Native to North America, and found from west to east coasts and throughout southern Canada.
This is a perennial that is aquatic to semi-aquatic, found in marshes, poorly drained areas, and along river and pond banks. It also is a problem in rice fields.
Reproduction is by seeds, but plants propagate rapidly by its thick, brown rhizomes. Growth is rapid and the plants can quickly create drainage and water flow problems.
Mature plants are easily some of the tallest sedges, with stems reaching up to 15 feet in height. Stems are thick, pithy, and round, which separates them from the stems of cat-tails which are flattened.
There are no leaves, although at the base of each stem there is a leaf-like sheath about 3 inches long and enclosing the base of the stem.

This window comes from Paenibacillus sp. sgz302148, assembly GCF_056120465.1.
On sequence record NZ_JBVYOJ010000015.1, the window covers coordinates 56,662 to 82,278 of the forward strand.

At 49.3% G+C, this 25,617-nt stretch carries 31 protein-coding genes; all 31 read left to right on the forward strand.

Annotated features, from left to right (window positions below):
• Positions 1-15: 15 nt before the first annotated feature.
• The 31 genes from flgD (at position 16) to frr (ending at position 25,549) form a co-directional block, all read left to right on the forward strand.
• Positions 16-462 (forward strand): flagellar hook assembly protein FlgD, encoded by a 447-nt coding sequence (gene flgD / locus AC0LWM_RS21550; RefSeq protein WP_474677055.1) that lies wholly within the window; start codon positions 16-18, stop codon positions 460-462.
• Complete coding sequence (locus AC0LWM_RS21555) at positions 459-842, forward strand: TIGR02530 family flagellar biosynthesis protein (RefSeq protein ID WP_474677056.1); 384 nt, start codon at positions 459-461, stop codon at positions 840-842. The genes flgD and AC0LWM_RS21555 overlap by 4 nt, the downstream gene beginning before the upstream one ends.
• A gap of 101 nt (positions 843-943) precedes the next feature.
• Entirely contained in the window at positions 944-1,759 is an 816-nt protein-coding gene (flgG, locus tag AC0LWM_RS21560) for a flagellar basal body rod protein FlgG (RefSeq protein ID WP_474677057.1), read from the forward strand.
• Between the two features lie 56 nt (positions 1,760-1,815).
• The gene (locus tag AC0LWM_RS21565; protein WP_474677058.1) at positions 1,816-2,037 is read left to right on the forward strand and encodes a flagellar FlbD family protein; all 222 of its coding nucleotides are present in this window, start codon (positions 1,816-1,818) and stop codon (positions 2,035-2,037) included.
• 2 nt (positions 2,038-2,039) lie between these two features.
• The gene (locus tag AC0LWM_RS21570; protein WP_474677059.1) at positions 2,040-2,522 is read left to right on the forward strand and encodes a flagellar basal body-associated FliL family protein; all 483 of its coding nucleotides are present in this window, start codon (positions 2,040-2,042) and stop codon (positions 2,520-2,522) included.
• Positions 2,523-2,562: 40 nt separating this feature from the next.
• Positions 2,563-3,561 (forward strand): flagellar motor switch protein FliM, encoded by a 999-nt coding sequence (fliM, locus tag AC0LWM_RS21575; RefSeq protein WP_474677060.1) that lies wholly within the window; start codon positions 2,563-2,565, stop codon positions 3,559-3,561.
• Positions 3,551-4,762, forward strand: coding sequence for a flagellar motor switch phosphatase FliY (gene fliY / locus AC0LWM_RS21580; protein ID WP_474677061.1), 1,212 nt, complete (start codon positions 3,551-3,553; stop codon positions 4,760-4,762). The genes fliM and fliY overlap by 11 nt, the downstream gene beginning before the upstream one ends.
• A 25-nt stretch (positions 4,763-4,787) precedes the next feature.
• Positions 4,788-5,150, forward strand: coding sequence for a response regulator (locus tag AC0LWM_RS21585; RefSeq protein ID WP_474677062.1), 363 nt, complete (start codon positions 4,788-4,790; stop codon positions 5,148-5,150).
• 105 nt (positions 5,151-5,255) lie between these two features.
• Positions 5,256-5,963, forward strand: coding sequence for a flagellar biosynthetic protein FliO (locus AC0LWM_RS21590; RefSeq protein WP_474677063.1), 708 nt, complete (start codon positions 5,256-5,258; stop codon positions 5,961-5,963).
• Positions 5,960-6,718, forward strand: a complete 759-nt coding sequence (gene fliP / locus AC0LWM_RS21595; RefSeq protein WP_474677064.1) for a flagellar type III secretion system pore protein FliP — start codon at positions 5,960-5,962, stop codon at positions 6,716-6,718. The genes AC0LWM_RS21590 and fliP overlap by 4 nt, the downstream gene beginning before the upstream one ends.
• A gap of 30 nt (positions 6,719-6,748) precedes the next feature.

Stems terminate with a flower cluster and a single leaf-like blade. Flower heads have several stalks, and on these are loose clusters of spikelets, each spikelet about ½ inch long.
Characteristicts Important to Control:
Aggressively growing perennials that are found in marshy or aquatic habitats. Growth is from thick, strong rhizomes, making physical removal unlikely to be successful.